There are an entire list of reasons why a USA-centric internet is a bad thing even without the privacy considerations. Not least of which is the fact that the US is effectively worst-in-class when it comes to Internet adoption. And not coincidentally, also the most ravenously capitalistic society. To far too many Americans, the Internet is a profit mechanism, not an infrastructure.
Just to be clear (as someone working at one organization that helped develop these principles and the consensus around them), the principles were not developed or published by the U.N. They were created by a consensus of voluntary nongovernmental organizations from all around the world that work in the area of human rights.
Here, the principles were being presented to the United Nations -- not by the United Nations!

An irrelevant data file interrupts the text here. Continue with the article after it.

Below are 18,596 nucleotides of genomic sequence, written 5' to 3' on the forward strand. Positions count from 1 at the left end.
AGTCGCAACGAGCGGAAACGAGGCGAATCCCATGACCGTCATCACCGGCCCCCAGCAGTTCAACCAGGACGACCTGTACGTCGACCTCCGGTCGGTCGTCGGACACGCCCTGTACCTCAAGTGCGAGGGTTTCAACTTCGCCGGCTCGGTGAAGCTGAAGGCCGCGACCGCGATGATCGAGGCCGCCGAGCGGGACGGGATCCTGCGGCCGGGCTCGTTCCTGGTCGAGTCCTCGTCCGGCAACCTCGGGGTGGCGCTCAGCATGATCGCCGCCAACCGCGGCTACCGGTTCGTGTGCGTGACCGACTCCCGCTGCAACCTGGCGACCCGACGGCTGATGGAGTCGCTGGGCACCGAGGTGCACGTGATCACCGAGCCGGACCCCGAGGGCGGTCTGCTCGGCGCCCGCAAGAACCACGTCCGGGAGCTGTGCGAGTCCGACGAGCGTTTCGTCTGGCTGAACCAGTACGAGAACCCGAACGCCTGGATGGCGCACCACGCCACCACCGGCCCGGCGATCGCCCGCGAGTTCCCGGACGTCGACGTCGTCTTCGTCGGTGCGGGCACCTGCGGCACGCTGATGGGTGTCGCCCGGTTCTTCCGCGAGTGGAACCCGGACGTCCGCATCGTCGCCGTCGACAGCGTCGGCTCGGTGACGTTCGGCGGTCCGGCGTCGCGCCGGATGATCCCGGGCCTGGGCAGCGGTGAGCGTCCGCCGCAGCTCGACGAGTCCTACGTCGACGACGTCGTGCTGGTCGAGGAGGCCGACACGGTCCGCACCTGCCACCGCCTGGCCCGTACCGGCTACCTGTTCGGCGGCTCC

The answer is to not have to trust them. Unwarranted surveillance has to have two components. Proving that it has been stopped is effectively impossible, but what the legislative component can do is to delegitimize it. Passing legislation makes the statement that unwarranted surveillance is unacceptable, and paves the road for people to implement measures to thwart it without allowing the government to use the law to threaten them.
Then we have to set out to thwart it. Build into the network the technology to make surveillance as difficult as possible. Decentralization, end-to-end encryption, perfect forward secrecy, etc. etc. Because that's how you can trust them again: When the math proves they can't do it anymore.